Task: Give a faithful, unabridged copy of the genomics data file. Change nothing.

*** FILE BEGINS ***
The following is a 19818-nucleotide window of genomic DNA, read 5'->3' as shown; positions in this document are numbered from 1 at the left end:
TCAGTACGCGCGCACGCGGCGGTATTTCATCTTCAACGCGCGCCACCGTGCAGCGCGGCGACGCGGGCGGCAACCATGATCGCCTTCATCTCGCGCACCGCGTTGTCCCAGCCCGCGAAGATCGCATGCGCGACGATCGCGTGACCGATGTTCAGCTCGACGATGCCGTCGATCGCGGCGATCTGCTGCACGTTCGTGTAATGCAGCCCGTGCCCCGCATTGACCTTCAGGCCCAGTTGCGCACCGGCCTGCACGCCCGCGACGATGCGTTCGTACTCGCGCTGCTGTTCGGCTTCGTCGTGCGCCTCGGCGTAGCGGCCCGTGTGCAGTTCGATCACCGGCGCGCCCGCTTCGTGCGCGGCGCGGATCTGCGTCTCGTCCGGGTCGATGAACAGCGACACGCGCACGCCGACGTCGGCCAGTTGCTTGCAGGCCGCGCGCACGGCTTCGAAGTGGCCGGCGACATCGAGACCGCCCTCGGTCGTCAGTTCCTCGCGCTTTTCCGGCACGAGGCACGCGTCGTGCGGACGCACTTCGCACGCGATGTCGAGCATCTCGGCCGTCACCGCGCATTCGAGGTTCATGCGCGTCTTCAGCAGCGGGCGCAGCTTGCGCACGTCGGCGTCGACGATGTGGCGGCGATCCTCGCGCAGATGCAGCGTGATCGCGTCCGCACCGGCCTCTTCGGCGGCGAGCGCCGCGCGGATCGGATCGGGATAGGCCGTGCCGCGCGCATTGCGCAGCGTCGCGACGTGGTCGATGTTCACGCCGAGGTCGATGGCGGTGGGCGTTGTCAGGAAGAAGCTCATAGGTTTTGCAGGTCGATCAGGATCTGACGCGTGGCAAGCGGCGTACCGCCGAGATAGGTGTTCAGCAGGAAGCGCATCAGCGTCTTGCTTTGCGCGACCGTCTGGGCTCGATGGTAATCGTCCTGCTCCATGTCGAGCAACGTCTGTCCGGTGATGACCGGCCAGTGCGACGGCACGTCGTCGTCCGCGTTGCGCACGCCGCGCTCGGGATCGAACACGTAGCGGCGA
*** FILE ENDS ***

The following is a 19818-nucleotide window of genomic DNA, read 5'->3' as shown; positions in this document are numbered from 1 at the left end:
TCAGTACGCGCGCACGCGGCGGTATTTCATCTTCAACGCGCGCCACCGTGCAGCGCGGCGACGCGGGCGGCAACCATGATCGCCTTCATCTCGCGCACCGCGTTGTCCCAGCCCGCGAAGATCGCATGCGCGACGATCGCGTGACCGATGTTCAGCTCGACGATGCCGTCGATCGCGGCGATCTGCTGCACGTTCGTGTAATGCAGCCCGTGCCCCGCATTGACCTTCAGGCCCAGTTGCGCACCGGCCTGCACGCCCGCGACGATGCGTTCGTACTCGCGCTGCTGTTCGGCTTCGTCGTGCGCCTCGGCGTAGCGGCCCGTGTGCAGTTCGATCACCGGCGCGCCCGCTTCGTGCGCGGCGCGGATCTGCGTCTCGTCCGGGTCGATGAACAGCGACACGCGCACGCCGACGTCGGCCAGTTGCTTGCAGGCCGCGCGCACGGCTTCGAAGTGGCCGGCGACATCGAGACCGCCCTCGGTCGTCAGTTCCTCGCGCTTTTCCGGCACGAGGCACGCGTCGTGCGGACGCACTTCGCACGCGATGTCGAGCATCTCGGCCGTCACCGCGCATTCGAGGTTCATGCGCGTCTTCAGCAGCGGGCGCAGCTTGCGCACGTCGGCGTCGACGATGTGGCGGCGATCCTCGCGCAGATGCAGCGTGATCGCGTCCGCACCGGCCTCTTCGGCGGCGAGCGCCGCGCGGATCGGATCGGGATAGGCCGTGCCGCGCGCATTGCGCAGCGTCGCGACGTGGTCGATGTTCACGCCGAGGTCGATGGCGGTGGGCGTTGTCAGGAAGAAGCTCATAGGTTTTGCAGGTCGATCAGGATCTGACGCGTGGCAAGCGGCGTACCGCCGAGATAGGTGTTCAGCAGGAAGCGCATCAGCGTCTTGCTTTGCGCGACCGTCTGGGCTCGATGGTAATCGTCCTGCTCCATGTCGAGCAACGTCTGTCCGGTGATGACCGGCCAGTGCGACGGCACGTCGTCGTCCGCGTTGCGCACGCCGCGCTCGGGATCGAACACGTAGCGGCGA